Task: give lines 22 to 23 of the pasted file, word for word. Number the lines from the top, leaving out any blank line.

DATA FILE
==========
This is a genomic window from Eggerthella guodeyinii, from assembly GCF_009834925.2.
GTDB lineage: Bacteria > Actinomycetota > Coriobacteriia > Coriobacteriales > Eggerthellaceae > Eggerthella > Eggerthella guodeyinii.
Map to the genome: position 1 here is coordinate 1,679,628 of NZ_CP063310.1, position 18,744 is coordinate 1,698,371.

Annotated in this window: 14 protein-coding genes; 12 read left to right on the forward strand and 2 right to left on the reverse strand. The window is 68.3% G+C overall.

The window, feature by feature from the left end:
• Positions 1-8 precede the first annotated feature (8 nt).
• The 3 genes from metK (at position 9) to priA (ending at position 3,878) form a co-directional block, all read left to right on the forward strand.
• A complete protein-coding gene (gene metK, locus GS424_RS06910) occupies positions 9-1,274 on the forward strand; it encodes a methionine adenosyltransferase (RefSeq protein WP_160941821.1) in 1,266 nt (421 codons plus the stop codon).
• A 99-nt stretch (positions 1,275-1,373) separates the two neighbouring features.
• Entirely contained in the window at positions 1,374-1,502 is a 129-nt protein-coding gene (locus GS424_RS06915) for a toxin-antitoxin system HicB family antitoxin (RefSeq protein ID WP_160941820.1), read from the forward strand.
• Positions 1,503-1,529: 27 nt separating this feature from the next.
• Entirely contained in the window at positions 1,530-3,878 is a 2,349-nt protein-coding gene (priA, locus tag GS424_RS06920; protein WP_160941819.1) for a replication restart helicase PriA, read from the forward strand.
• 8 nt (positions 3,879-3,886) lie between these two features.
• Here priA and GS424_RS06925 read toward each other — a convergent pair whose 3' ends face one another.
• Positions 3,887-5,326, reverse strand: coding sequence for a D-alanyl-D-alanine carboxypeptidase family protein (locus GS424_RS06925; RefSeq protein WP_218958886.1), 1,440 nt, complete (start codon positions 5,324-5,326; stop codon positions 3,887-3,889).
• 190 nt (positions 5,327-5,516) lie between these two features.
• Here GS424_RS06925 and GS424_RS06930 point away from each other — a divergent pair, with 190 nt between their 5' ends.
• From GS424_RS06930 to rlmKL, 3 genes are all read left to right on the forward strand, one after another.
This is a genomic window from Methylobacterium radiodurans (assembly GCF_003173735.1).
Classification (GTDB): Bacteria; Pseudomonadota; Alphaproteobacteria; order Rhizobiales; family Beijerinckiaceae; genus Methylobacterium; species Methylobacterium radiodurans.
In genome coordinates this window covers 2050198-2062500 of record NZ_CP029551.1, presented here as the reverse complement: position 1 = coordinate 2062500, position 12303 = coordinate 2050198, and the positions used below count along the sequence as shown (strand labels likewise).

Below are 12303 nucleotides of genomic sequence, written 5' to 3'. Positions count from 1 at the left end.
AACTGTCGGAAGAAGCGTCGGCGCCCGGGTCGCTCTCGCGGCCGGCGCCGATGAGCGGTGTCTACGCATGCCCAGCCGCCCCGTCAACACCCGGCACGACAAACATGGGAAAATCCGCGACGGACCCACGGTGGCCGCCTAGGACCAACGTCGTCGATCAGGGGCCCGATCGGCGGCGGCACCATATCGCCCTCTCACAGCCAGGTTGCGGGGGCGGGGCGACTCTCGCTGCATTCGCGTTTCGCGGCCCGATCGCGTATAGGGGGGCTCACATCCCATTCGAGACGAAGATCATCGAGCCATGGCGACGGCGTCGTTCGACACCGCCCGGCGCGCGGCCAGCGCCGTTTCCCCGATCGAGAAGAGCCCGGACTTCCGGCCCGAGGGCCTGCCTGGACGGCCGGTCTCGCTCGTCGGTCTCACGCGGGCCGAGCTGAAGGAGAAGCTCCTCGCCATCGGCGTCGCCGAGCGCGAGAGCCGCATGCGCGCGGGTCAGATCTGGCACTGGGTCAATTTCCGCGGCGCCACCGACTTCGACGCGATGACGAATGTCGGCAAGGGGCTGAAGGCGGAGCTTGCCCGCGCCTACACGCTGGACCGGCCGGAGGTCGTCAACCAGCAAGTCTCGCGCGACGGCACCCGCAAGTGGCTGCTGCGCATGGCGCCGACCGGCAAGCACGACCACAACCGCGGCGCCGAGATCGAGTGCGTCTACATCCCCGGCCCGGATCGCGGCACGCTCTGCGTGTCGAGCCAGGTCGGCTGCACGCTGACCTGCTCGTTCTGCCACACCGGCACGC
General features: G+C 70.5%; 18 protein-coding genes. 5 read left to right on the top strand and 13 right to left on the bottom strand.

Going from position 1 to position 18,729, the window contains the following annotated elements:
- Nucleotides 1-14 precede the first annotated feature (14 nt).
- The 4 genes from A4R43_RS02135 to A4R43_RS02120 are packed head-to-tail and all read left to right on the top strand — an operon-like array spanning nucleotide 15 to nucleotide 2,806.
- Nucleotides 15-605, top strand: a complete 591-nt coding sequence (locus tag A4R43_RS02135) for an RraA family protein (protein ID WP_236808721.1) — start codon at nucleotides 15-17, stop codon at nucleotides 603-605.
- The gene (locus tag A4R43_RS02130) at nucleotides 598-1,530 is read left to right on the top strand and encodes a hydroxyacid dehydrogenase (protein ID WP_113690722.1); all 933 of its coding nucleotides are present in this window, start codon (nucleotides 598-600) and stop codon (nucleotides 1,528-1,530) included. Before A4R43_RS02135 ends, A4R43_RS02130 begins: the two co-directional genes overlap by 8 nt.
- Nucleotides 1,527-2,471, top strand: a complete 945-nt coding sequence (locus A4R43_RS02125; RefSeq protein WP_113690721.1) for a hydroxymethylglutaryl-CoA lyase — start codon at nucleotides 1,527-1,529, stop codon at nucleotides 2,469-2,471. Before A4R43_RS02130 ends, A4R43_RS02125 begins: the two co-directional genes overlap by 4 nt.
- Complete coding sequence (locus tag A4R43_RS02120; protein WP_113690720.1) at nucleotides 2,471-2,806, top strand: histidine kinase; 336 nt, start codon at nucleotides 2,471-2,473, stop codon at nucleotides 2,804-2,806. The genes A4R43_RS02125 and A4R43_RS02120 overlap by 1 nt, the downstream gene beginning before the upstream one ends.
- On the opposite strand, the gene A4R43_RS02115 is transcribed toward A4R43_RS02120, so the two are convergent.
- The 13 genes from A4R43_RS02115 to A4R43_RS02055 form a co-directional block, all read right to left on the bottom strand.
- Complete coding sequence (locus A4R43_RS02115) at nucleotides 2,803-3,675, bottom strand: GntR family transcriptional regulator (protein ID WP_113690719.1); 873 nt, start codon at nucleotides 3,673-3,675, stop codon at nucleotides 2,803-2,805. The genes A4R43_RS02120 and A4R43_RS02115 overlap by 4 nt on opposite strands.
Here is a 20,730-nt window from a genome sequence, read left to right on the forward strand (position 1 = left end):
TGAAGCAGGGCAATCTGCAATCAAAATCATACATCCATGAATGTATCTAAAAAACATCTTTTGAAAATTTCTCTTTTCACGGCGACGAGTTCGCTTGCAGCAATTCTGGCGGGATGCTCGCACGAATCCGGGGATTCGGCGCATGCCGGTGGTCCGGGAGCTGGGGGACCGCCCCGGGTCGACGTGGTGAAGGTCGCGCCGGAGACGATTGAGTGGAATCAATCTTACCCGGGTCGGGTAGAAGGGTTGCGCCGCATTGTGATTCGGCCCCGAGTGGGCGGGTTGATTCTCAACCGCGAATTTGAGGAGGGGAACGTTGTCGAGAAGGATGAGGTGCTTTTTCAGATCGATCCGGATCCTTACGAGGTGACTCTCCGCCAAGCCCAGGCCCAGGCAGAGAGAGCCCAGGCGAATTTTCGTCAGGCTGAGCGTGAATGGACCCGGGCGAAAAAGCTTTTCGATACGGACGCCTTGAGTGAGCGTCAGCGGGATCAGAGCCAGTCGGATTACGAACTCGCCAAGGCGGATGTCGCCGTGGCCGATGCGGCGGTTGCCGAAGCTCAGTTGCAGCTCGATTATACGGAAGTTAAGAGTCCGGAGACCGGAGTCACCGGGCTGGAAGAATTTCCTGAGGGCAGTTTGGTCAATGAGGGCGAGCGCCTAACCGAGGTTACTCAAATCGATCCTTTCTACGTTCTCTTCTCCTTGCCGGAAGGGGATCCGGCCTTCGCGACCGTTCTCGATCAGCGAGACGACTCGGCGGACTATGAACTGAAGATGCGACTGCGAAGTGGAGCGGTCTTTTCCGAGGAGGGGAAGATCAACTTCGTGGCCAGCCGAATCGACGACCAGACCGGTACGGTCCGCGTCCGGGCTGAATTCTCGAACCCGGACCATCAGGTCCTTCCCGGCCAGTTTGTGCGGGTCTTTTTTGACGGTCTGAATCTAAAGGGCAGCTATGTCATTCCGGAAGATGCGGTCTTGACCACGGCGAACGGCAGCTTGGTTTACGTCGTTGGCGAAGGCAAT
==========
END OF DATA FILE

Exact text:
Below are 12303 nucleotides of genomic sequence, written 5' to 3'. Positions count from 1 at the left end.
AACTGTCGGAAGAAGCGTCGGCGCCCGGGTCGCTCTCGCGGCCGGCGCCGATGAGCGGTGTCTACGCATGCCCAGCCGCCCCGTCAACACCCGGCACGACAAACATGGGAAAATCCGCGACGGACCCACGGTGGCCGCCTAGGACCAACGTCGTCGATCAGGGGCCCGATCGGCGGCGGCACCATATCGCCCTCTCACAGCCAGGTTGCGGGGGCGGGGCGACTCTCGCTGCATTCGCGTTTCGCGGCCCGATCGCGTATAGGGGGGCTCACATCCCATTCGAGACGAAGATCATCGAGCCATGGCGACGGCGTCGTTCGACACCGCCCGGCGCGCGGCCAGCGCCGTTTCCCCGATCGAGAAGAGCCCGGACTTCCGGCCCGAGGGCCTGCCTGGACGGCCGGTCTCGCTCGTCGGTCTCACGCGGGCCGAGCTGAAGGAGAAGCTCCTCGCCATCGGCGTCGCCGAGCGCGAGAGCCGCATGCGCGCGGGTCAGATCTGGCACTGGGTCAATTTCCGCGGCGCCACCGACTTCGACGCGATGACGAATGTCGGCAAGGGGCTGAAGGCGGAGCTTGCCCGCGCCTACACGCTGGACCGGCCGGAGGTCGTCAACCAGCAAGTCTCGCGCGACGGCACCCGCAAGTGGCTGCTGCGCATGGCGCCGACCGGCAAGCACGACCACAACCGCGGCGCCGAGATCGAGTGCGTCTACATCCCCGGCCCGGATCGCGGCACGCTCTGCGTGTCGAGCCAGGTCGGCTGCACGCTGACCTGCTCGTTCTGCCACACCGGCACGC